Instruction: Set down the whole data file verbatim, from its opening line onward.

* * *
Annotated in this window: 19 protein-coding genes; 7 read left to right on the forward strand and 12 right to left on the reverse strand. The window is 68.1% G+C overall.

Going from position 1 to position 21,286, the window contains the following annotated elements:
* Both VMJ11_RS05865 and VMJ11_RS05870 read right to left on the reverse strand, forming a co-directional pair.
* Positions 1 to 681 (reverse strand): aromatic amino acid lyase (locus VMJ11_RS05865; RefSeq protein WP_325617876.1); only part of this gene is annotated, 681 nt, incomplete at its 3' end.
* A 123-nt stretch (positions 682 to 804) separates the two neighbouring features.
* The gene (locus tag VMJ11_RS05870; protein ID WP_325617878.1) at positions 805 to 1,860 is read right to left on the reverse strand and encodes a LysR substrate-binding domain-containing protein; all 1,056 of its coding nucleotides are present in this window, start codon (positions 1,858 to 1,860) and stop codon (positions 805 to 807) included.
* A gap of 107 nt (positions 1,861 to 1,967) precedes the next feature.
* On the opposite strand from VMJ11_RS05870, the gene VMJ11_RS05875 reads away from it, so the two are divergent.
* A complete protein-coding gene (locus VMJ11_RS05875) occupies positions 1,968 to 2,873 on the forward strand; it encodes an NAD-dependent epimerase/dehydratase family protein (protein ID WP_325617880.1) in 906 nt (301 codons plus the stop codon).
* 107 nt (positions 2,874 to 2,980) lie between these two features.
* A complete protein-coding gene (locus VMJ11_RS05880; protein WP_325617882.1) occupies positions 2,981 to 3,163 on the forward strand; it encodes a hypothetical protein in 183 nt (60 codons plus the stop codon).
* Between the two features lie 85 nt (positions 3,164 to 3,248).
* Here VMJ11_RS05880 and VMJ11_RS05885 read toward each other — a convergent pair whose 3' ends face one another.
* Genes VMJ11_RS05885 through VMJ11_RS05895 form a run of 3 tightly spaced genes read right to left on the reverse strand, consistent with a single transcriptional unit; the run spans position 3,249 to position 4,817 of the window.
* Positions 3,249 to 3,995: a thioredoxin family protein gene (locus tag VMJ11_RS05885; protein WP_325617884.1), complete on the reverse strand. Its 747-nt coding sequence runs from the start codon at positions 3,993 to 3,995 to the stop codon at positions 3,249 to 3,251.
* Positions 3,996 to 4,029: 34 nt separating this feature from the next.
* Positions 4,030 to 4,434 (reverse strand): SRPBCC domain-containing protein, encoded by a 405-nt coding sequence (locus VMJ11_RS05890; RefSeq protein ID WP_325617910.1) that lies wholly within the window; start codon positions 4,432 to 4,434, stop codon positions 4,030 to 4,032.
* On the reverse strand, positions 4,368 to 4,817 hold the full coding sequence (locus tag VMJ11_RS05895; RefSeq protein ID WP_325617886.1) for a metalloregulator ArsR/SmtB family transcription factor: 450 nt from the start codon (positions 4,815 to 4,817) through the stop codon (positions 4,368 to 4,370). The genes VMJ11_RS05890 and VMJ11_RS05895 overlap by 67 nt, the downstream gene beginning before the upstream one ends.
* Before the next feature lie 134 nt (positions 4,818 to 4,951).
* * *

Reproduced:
Annotated in this window: 19 protein-coding genes; 7 read left to right on the forward strand and 12 right to left on the reverse strand. The window is 68.1% G+C overall.

Going from position 1 to position 21,286, the window contains the following annotated elements:
* Both VMJ11_RS05865 and VMJ11_RS05870 read right to left on the reverse strand, forming a co-directional pair.
* Positions 1 to 681 (reverse strand): aromatic amino acid lyase (locus VMJ11_RS05865; RefSeq protein WP_325617876.1); only part of this gene is annotated, 681 nt, incomplete at its 3' end.
* A 123-nt stretch (positions 682 to 804) separates the two neighbouring features.
* The gene (locus tag VMJ11_RS05870; protein ID WP_325617878.1) at positions 805 to 1,860 is read right to left on the reverse strand and encodes a LysR substrate-binding domain-containing protein; all 1,056 of its coding nucleotides are present in this window, start codon (positions 1,858 to 1,860) and stop codon (positions 805 to 807) included.
* A gap of 107 nt (positions 1,861 to 1,967) precedes the next feature.
* On the opposite strand from VMJ11_RS05870, the gene VMJ11_RS05875 reads away from it, so the two are divergent.
* A complete protein-coding gene (locus VMJ11_RS05875) occupies positions 1,968 to 2,873 on the forward strand; it encodes an NAD-dependent epimerase/dehydratase family protein (protein ID WP_325617880.1) in 906 nt (301 codons plus the stop codon).
* 107 nt (positions 2,874 to 2,980) lie between these two features.
* A complete protein-coding gene (locus VMJ11_RS05880; protein WP_325617882.1) occupies positions 2,981 to 3,163 on the forward strand; it encodes a hypothetical protein in 183 nt (60 codons plus the stop codon).
* Between the two features lie 85 nt (positions 3,164 to 3,248).
* Here VMJ11_RS05880 and VMJ11_RS05885 read toward each other — a convergent pair whose 3' ends face one another.
* Genes VMJ11_RS05885 through VMJ11_RS05895 form a run of 3 tightly spaced genes read right to left on the reverse strand, consistent with a single transcriptional unit; the run spans position 3,249 to position 4,817 of the window.
* Positions 3,249 to 3,995: a thioredoxin family protein gene (locus tag VMJ11_RS05885; protein WP_325617884.1), complete on the reverse strand. Its 747-nt coding sequence runs from the start codon at positions 3,993 to 3,995 to the stop codon at positions 3,249 to 3,251.
* Positions 3,996 to 4,029: 34 nt separating this feature from the next.
* Positions 4,030 to 4,434 (reverse strand): SRPBCC domain-containing protein, encoded by a 405-nt coding sequence (locus VMJ11_RS05890; RefSeq protein ID WP_325617910.1) that lies wholly within the window; start codon positions 4,432 to 4,434, stop codon positions 4,030 to 4,032.
* On the reverse strand, positions 4,368 to 4,817 hold the full coding sequence (locus tag VMJ11_RS05895; RefSeq protein ID WP_325617886.1) for a metalloregulator ArsR/SmtB family transcription factor: 450 nt from the start codon (positions 4,815 to 4,817) through the stop codon (positions 4,368 to 4,370). The genes VMJ11_RS05890 and VMJ11_RS05895 overlap by 67 nt, the downstream gene beginning before the upstream one ends.
* Before the next feature lie 134 nt (positions 4,818 to 4,951).